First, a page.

Economists and business leaders predict the Canterbury earthquake will lead to a rash of business failures and cut economic growth this year.
But Radio New Zealand's economics correspondent says it is not expected to tip the economy back into recession and could even provide a boost next year as rebuilding gets under way.
Treasury says the cost of fixing infrastructure, business assets and houses could exceed $2 billion. But that figure could rise once disruption to the wider economy, such as loss of trading, is added.
The Canterbury Chamber of Commerce is predicting business failures.
Growth forecasts for the economy this year are expected to be hit, but improve next year as rebuilding accelerates.
But with thousands of buildings and houses affected, skills shortages could push up inflation.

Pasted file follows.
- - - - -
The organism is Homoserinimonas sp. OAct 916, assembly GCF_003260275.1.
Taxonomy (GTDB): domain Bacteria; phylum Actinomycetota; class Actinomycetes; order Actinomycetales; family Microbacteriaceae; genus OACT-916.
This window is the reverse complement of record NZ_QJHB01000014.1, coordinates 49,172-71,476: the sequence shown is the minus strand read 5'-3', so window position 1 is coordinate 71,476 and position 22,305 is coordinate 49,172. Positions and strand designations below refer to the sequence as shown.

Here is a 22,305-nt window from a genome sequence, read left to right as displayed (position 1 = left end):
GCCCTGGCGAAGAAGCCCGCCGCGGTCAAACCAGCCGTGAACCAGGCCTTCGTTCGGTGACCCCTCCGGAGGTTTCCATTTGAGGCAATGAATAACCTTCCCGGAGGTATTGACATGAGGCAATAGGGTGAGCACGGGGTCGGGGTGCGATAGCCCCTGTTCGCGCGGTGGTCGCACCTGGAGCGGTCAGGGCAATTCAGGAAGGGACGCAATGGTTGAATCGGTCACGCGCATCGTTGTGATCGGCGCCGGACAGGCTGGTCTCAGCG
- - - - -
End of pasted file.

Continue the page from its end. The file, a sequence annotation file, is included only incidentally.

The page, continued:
The ANZ says the Reserve Bank should resist raising interest rates in response.
Shares in construction firms have risen sharply as investors anticipate extra work. An adviser at Macquarie Private Wealth, Brad Gordon, says trading in the likes of Fletcher Building, Opus International Consultants and insurer Tower have pushed along the sharemarket.
However, the dollar fell a third of a cent to 71.8 US cents and 10-year government bond rates jumped a tenth of a percentage point amid investor concern about increased government borrowing needed for reconstruction.